Henoch-Schonlein purpura is a disease that has the symptoms of
purple spots on the skin, joint pain, gastrointestinal symptoms, and glomerulonephritis (a
type of kidney disorder).
Information about Henoch-Schonlein purpura
"Purpura" is a bleeding disorder that occurs when capillaries rupture,
allowing small amounts of blood to accumulate in the surrounding tissues. In AP, this
occurs because the capillaries are blocked by protein complexes formed during an abnormal
immune reaction. The skin is the most obvious site of reaction, but the joints,
gastrointestinal tract, and kidneys are also often affected.
AP affects approximately 35,000 people in the United States each year. Most cases are
children between the ages of two and seven. Boys are affected more often than girls, and
most cases occur from late fall to winter.
Causes of Henoch-Schonlein purpura
Henoch-Schonlein is a type of hypersensitivity vasculitis and inflammatory response
within the blood vessel. It is caused by an abnormal response of the immune system. The
exact cause for this disorder is unknown.
The syndrome is usually seen in children, but people of any age may be affected. It is
more common in boys than in girls. Many people with Henoch-Schonlein purpura had an upper
respiratory illness in the previous weeks.
Symptoms of Henoch-Schonlein purpura
The onset of AP may be preceded by a headache, fever, and loss of appetite. Most
patients first develop an itchy skin rash. The rash is red, either flat or raised, and may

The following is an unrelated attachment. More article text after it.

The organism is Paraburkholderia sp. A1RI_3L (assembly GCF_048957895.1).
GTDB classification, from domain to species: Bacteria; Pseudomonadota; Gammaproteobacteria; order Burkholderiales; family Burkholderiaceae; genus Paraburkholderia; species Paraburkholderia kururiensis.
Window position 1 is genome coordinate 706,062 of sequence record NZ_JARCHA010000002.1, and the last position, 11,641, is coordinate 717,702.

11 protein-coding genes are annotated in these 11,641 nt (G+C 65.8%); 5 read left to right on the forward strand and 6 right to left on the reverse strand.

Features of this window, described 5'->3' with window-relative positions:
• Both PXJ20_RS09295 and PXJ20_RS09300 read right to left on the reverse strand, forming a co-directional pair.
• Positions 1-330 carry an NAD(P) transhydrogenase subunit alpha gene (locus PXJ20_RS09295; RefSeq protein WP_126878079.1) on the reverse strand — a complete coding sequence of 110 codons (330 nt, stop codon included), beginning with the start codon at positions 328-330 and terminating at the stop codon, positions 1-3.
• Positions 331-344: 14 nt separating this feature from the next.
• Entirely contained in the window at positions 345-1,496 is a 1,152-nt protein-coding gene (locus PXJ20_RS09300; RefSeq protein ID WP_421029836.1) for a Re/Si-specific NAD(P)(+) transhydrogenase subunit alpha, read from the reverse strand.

be small and freckle-like. The rash may also be larger, resembling a bruise. Rashes become
purple and then rust colored over the course of a day, and fade after several weeks.
Rashes are most common on the buttocks, abdomen, and lower extremities. Rashes higher on
the body may also occur, especially in younger children.
Joint pain and swelling is common, especially in the knees and ankles. Abdominal pain
occurs in almost all patients, along with blood in the body waste (feces). About half of
all patients show blood in the urine, low urine volume, or other signs of kidney
involvement. Kidney failure may occur due to widespread obstruction of the capillaries in
the filtering structures called glomeruli. Kidney failure develops in about 5% of all
patients, and in 15% of those with elevated blood or protein in the urine.
Less common symptoms include prolonged headache, fever, and pain and swelling of the
scrotum. Involvement of other organ systems may lead to heart attack (myocardial
infarction), inflammation of the pancreas (pancreatitis), intestinal obstruction, or bowel
Diagnosis of Henoch-Schonlein purpura
Diagnosis of AP is based on the symptoms and their development, a careful medical
history, and blood and urine tests. X rays or computed tomography scans (CT) may be
performed to assess complications in the bowel or other internal organs.
Treatment of Henoch-Schonlein purpura
Most cases of AP resolve completely without treatment. Nonetheless, a hospital stay is
required because of the possibility of serious complications. Non-aspirin pain relievers
may be given for joint pain. Corticosteroids (like prednisone) are sometimes used,
although not all specialists agree on their utility. Kidney involvement requires
monitoring and correction of blood fluids and electrolytes.
Patients with severe kidney complications may require a kidney biopsy so that tissue
can be analyzed. Even after all other symptoms subside, elevated levels of blood or
protein in the urine may persist for months and require regular monitoring. Hypertension
or kidney failure may develop months or even years after the acute phase of the disease.
Kidney failure requires dialysis or transplantation.
Plasmapheresis, which removes antibodies from the blood, has been tried for AP with
Prognosis of Henoch-Schonlein purpura
Most people who develop AP become better on their own after several weeks. About half
of all patients have at least one recurrence. Cases that do not have kidney complications
usually have the best prognosis